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Bill To Protect Pregnant Women, Newborns Intro'd


WASHINGTON -- New York Congressman Eliot Engel has introduced legislation designed to protect the health of pregnant women and newborn children.  The Partnering to Improve Maternity Care Quality Act would ensure higher-quality maternity services, improved health outcomes for women and children, and provide better value and efficiency for patients and health providers. 

“Every single person alive has been affected in one way or another by maternity care.  The beginning of life for newborns is fragile, even with technology today, and everything that we can do to better protect babies and their mothers are steps which should be taken.  Maternity care has significant health care consequences – in both the short and long term – for the more than 80% of women who give birth.  There are many conditions that relate directly to care during pregnancy and the point of birth that could be prevented from improved maternity care.  This legislation takes a huge leap forward in providing that care,” said Rep. Engel, a senior member of the House Energy and Commerce Committee’s Subcommittee on Health. 

“Getting high-quality care in the earliest stages of life leads to healthier development in childhood. Likewise, responsible maternity care can prevent childbirth-related health problems for mothers.  Evidence-based reforms to the maternity care payment process could save healthcare dollars and improve quality of care, and I am proud to be a co-sponsor of this bill,” said Rep. Sue Myrick (R-NC-09), the lead co-sponsor.

Besides caring for people, there are serious financial implications related to the over 4.2 million births annually.  About 42% of all maternal hospital stays are billed to Medicaid, and over half of hospital discharges billed to Medicaid (or $39 billion) is for childbearing women and newborns.  From 1997 to 2007, pregnancy and childbirth discharges under Medicaid increased by 47 percent and newborn discharges increased by 55 percent. Maternity costs and quality also greatly impact employers, as private insurance covers care for about half of childbearing women and newborns.  

“Childbirth Connection commends Representatives Engel and Myrick for their bipartisan leadership in introducing this legislation, which would provide essential, targeted federal support to improve the quality of our nation’s maternity care system,” said Childbirth Connection Executive Director Maureen Corry, MPH.  “This measure could not be timelier as stakeholders seek ways to provide high-quality care within this large segment of the health care system and address growing pressures on Medicaid programs.  By fostering safe, effective evidence-based maternity services, this legislation would improve care for mothers and babies and improve value for taxpayers, the federal government, and the states, which pay for care of about 41% of the nation’s childbearing women and newborns.”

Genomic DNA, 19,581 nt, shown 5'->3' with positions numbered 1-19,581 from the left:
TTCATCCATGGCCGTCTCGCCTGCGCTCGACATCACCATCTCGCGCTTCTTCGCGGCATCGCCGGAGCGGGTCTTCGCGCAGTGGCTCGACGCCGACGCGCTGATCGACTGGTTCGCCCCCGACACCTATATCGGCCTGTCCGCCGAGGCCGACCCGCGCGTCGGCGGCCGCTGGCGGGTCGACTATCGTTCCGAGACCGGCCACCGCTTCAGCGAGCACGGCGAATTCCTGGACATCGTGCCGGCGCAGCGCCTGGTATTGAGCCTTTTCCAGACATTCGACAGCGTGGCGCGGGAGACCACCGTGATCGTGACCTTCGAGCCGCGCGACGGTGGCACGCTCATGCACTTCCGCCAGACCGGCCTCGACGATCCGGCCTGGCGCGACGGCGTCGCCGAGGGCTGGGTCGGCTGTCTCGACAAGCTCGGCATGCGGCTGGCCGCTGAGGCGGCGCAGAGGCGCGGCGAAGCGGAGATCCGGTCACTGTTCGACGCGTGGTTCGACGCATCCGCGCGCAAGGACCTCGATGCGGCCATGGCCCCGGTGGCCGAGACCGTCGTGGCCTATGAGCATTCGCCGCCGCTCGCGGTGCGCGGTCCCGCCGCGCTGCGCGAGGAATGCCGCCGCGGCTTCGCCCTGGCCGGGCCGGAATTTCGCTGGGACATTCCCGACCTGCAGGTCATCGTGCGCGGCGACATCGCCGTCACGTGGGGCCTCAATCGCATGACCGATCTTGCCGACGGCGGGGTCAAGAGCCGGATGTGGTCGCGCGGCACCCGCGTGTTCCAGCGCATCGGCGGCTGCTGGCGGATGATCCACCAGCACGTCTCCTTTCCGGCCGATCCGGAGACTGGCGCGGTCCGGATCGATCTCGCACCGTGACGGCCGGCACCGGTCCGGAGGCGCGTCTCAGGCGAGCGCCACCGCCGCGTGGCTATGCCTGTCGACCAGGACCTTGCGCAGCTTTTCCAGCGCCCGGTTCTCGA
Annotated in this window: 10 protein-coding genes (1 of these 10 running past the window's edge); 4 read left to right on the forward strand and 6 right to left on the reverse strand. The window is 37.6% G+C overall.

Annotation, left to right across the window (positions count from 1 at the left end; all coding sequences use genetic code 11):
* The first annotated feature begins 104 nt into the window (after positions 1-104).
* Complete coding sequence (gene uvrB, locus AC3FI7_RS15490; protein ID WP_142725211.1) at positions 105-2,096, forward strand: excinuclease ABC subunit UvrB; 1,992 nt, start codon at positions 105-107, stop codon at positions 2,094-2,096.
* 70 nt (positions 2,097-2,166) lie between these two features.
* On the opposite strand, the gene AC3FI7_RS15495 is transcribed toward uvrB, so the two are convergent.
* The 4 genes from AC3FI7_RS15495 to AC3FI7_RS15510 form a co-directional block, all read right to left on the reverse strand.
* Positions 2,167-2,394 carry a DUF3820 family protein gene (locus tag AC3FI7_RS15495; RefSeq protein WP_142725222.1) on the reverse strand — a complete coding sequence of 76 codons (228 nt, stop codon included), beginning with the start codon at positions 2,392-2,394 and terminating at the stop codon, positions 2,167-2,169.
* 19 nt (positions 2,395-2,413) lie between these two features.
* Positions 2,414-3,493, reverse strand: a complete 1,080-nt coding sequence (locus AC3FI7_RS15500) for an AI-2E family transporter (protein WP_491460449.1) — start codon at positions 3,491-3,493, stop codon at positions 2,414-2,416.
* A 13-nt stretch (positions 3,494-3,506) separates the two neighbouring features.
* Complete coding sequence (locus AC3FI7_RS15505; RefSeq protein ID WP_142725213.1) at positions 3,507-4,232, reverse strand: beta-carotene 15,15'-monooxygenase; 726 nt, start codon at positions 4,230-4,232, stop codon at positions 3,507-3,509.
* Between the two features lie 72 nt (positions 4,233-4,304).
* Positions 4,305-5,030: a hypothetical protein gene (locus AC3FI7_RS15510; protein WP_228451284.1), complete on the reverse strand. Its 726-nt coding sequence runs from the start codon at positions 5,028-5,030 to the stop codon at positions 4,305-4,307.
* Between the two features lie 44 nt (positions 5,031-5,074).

The Partnering to Improve Maternity Care Quality Act would:

  • Identify an initialset of national, evidence-based, quality consensus measures that assess processes, outcomes, and the value of maternity care provided to Medicaid and CHIP (Child Health Plus) beneficiaries.  The Health and Human Services Secretary shall collaborate with stakeholders to develop, test, and validate needed measures;
     
  • Adapt the Consumer Assessment of Healthcare Providers and Systems (CAHPS) facility, provider, and health plan surveys to assess the experience of care of childbearing women and newborns;
     
  • Develop a standardized format for reporting to give feedback to providers and information to patients, purchasers, and policy makers, and request the voluntary reporting of maternity care quality measures;
     
  • Develop the initial maternity care Quality Data Set to enable electronic health records to routinely collect and report the maternity care quality measures;
     
  • Create a national demonstration project to identify and evaluate emerging payment reform mechanisms that support high-quality, high-value care (e.g. bundled payment for a full episode of care for women and newborns); and,
     
  • Authorize an Institute of Medicine (IoM) report to identify a package of essential evidence-based maternity care services for childbearing women and newborns.

“This bill would be a partnership with clinicians, consumers, advocates, payers and purchasers.  The benefits are numerous and the costs minimal.  I have long fought for improved health care for all Americans, and I plan to continue fighting to improve the many ways health care is provided for our citizens,” added Rep. Engel.


STORY TAGS: WOMEN, MINORITY, DISCRIMINATION, DIVERSITY, FEMALE, UNDERREPRESENTED, EQUALITY, GENDER BIAS, EQUALITY



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